Bloomberg the Company & Products

Bloomberg Anywhere Login

Bloomberg

Connecting decision makers to a dynamic network of information, people and ideas, Bloomberg quickly and accurately delivers business and financial information, news and insight around the world.

Company

Financial Products

Enterprise Products

Media

Customer Support

  • Americas

    +1 212 318 2000

  • Europe, Middle East, & Africa

    +44 20 7330 7500

  • Asia Pacific

    +65 6212 1000

Communications

Industry Products

Media Services

Follow Us

U.S. Supreme Court Orders Trial in ‘Israel’ Passport Dispute

March 26 (Bloomberg) -- The U.S. Supreme Court said a lower court should consider a suit filed under a law that lets Americans born in Jerusalem designate Israel as their place of birth on their passport.

A trial judge and a federal appeals court barred a hearing in the case, ruling that questions about Jerusalem’s status are political issues that can’t properly be reviewed by the courts. In an 8-1 decision today, the high court said the lawsuit should go forward. Justice Stephen Breyer dissented.

“The courts are fully capable” of determining whether the Zivotofskies have a valid claim under the law or whether the statute “must be struck down in light of authority conferred on the executive by the Constitution,” Chief Justice John Roberts wrote for the court.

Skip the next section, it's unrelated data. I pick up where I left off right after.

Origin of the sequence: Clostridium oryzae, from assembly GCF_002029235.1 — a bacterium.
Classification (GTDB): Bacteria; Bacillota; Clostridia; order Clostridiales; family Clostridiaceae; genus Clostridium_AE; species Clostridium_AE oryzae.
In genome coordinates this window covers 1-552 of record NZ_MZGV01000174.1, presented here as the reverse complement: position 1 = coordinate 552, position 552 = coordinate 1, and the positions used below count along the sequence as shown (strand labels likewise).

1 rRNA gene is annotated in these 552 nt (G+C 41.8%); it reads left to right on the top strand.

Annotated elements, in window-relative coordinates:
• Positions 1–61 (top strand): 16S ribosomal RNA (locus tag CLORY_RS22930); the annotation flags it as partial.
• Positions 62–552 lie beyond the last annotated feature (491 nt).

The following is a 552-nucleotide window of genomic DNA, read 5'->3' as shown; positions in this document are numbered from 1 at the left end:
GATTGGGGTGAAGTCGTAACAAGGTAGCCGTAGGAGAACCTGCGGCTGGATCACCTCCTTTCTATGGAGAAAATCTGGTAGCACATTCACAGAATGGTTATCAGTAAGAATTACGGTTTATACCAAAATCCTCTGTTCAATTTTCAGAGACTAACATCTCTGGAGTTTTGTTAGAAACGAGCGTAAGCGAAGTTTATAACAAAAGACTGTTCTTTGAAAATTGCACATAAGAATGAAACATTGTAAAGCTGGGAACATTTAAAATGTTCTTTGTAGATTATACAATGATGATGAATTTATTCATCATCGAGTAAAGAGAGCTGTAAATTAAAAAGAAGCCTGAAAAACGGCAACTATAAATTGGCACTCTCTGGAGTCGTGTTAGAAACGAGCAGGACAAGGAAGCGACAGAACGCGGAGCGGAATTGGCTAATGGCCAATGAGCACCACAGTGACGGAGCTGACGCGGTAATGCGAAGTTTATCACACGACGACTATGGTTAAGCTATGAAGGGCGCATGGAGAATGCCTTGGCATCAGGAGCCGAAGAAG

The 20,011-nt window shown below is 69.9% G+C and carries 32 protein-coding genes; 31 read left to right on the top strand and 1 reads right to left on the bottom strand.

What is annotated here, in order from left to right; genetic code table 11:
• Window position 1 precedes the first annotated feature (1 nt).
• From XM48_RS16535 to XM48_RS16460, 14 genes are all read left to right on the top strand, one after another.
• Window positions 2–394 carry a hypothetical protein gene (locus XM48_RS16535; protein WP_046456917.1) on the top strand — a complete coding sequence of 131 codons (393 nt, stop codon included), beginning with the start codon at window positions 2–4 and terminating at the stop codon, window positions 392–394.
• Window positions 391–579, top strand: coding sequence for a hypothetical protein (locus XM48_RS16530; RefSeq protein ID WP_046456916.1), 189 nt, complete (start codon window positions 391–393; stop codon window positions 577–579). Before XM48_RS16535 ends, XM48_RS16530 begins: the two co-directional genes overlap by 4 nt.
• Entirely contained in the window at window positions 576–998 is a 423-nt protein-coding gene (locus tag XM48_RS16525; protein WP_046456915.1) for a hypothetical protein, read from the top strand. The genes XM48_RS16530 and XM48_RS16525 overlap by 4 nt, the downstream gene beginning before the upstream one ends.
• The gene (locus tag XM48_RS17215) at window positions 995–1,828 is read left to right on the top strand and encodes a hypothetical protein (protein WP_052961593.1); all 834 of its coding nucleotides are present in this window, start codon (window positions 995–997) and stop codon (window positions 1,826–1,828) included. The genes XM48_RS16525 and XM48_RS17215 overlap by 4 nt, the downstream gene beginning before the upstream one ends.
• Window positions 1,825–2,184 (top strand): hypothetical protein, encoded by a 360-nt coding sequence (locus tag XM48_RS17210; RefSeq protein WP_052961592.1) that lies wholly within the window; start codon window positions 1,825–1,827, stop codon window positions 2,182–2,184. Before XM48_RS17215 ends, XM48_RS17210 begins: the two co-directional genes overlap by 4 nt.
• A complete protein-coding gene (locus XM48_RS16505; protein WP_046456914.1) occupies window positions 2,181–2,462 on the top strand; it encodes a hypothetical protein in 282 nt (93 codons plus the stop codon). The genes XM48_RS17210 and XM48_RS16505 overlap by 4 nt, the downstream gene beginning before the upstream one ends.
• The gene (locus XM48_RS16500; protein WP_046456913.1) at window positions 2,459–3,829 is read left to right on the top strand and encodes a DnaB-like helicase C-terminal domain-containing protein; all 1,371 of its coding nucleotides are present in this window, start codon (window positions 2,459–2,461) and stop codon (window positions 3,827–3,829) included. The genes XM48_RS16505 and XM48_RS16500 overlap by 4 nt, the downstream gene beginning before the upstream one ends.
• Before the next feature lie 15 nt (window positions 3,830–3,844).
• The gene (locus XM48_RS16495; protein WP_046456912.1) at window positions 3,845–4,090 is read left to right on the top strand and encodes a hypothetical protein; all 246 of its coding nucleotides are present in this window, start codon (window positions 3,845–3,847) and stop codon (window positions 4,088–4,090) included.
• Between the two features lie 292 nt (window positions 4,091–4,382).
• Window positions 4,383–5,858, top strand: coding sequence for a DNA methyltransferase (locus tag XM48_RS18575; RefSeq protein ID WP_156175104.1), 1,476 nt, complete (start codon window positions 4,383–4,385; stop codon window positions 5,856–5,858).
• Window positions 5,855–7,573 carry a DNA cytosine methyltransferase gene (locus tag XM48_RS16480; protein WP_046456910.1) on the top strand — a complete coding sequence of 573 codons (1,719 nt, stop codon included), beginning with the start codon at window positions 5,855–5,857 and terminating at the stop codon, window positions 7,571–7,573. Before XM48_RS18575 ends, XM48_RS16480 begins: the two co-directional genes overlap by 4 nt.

The ruling is a victory for the parents of 9-year-old Menachem Binyamin Zivotofsky. They sued in 2003 to have Israel listed on the boy’s passport, pointing to a 2002 law giving Jerusalem-born passport holders or their parents the option of using Israel as the designation.

The Obama administration contended that Congress was infringing on the president’s exclusive power to recognize foreign sovereigns and determine their territorial boundaries. The State Department has a policy of not taking a position on the political status of Jerusalem.

The Zivotofsky family’s lawyers argued that any presidential interest in the place-of-birth designation was too trivial to warrant overturning an act of Congress. Thirty-nine members of Congress, Democrats and Republicans, filed a brief urging the court to uphold the law.

“Insofar as the controversy reflects different foreign policy views among the political branches of government, those branches have nonjudicial methods of working out their differences,” Breyer wrote in his dissent.

The case is Zivotofsky v. Clinton, 10-699.

To contact the reporter on this story: Greg Stohr in Washington at gstohr@bloomberg.net.

To contact the editor responsible for this story: Steven Komarow at skomarow1@bloomberg.net.

Please upgrade your Browser

Your browser is out-of-date. Please download one of these excellent browsers:

Chrome, Firefox, Safari, Opera or Internet Explorer.